The total of these two is 0.7776, which is 0.144 less than 0.9216. That by itself brings the total for PC 2 down to ~ 1.682. The appropriate adjustments for the subsequent rounds would result in additional small downward adjustments to the total. It's just a guess, but I conjecture that adjusted in this way and carried all the way out as infinite series, the PC 1 and PC 2 scenarios actually converge to exactly the same number.

Although looking at your PC 2 table further, I'm not sure I can duplicate the calculation that leads to the numbers you have for Kill Chance on rounds 3 and 4. Could be my hand calculations are off; I will redo and check back later.
BINOMDIST(successes, trials, success chance, [0 for non-cumulative or 1 for cumulative])

Round1:= BINOMDIST(2;2;0.6;0)
Round 2:= BINOMDIST(1;2;0.6;0)*(1-BINOMDIST(0;2;0.6;0))+BINOMDIST(0;2;0.6;0)*(1-BINOMDIST(1;2;0.6;1))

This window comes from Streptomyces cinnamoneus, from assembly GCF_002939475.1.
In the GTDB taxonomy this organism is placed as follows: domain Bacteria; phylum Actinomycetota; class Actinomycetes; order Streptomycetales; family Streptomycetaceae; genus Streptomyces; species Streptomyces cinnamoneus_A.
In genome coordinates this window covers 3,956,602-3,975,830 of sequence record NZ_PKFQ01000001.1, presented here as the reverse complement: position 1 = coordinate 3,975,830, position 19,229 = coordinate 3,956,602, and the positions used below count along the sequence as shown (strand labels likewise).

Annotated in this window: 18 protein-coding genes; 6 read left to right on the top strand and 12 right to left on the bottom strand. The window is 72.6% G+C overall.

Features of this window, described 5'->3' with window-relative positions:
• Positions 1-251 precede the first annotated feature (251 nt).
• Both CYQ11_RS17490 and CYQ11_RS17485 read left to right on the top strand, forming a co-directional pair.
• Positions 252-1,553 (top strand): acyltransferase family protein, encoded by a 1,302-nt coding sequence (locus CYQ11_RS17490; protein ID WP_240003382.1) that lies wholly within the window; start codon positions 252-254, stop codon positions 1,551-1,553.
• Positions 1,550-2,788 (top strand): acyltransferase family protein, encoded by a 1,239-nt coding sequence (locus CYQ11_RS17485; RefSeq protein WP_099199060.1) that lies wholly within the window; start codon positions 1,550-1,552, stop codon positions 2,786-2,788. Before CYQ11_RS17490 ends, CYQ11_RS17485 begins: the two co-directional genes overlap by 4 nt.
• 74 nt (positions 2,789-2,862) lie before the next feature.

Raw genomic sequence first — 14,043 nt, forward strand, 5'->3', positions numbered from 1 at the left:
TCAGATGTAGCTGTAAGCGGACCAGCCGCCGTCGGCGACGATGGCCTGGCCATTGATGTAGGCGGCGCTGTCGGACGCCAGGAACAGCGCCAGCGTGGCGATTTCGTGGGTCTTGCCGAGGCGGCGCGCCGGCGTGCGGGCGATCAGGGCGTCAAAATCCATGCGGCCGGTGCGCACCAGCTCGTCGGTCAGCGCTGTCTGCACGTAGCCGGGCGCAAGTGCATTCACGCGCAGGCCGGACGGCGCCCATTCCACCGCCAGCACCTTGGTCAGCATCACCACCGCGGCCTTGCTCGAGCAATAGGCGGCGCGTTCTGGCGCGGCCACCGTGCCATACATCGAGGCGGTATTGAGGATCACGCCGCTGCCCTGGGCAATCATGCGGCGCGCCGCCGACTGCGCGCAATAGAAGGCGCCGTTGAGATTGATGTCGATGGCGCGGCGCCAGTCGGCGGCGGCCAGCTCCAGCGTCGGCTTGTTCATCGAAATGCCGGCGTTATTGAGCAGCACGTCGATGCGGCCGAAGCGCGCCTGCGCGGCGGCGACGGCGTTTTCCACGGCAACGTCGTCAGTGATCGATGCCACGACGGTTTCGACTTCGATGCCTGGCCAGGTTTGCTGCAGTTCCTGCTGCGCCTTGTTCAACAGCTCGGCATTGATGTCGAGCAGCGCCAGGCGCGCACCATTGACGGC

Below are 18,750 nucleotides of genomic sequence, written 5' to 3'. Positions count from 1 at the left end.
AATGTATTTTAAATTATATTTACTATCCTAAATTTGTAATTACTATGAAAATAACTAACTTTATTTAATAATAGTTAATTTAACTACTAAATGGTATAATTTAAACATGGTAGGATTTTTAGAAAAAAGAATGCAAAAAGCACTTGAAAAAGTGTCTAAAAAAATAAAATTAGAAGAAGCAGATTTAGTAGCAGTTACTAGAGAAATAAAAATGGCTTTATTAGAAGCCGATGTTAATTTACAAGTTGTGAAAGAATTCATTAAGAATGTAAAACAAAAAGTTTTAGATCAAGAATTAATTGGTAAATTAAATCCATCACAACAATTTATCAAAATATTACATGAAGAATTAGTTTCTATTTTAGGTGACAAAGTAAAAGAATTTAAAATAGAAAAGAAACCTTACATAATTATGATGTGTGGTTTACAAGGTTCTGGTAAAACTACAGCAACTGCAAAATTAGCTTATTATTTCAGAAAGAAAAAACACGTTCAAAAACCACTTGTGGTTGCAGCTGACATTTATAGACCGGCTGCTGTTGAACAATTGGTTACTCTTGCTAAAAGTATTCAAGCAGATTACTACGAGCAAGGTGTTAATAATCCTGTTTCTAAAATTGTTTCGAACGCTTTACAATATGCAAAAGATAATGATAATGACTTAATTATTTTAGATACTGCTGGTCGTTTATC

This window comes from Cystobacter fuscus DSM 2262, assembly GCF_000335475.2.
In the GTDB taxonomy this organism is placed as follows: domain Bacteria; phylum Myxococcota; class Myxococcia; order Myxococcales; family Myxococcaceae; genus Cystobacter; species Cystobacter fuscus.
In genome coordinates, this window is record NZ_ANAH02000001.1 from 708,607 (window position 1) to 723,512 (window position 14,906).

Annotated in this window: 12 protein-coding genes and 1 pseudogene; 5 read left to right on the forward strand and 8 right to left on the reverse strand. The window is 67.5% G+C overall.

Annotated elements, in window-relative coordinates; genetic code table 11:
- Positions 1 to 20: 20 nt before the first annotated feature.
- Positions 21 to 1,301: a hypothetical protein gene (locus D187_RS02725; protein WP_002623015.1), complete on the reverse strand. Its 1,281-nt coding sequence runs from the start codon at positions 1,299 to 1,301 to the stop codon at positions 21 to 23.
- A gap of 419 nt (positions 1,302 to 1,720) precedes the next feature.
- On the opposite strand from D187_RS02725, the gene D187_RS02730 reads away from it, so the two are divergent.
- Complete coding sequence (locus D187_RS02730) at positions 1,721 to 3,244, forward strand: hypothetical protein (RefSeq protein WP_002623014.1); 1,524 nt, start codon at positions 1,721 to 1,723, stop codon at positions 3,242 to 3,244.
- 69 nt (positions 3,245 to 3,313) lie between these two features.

Round 3:= BINOMDIST(1;4;0.6;0)*(1-BINOMDIST(0;2;0.6;0))+BINOMDIST(0;4;0.6;0)*(1-BINOMDIST(1;2;0.6;1))
Round 4:= BINOMDIST(1;6;0.6;0)*(1-BINOMDIST(0;2;0.6;0))+BINOMDIST(0;6;0.6;0)*(1-BINOMDIST(1;2;0.6;1))

Basic premise is 1 first round you have a chance to kill the enemy requires you hit with all your attacks.

Subsequent rounds are divided 2 ways
1. Chance you landed exactly 1 attack on all your previous turns * the chance you hit with at least 1 of your attacks
2. Chance you landed exactly 0 attacks on all your previous turns * the chance you hit with both of your attacks

#### Mistwell

##### Hero
[MENTION=2525]Mistwell[/MENTION]

By the way why are you even here? I just told you on another thread:

My opinion since then has only hardened.
I thought you meant for that thread? I am fine not responding to you. But again, I am going to respond to threads you're in or ones you start. Hope that's OK with you.

#### Tony Vargas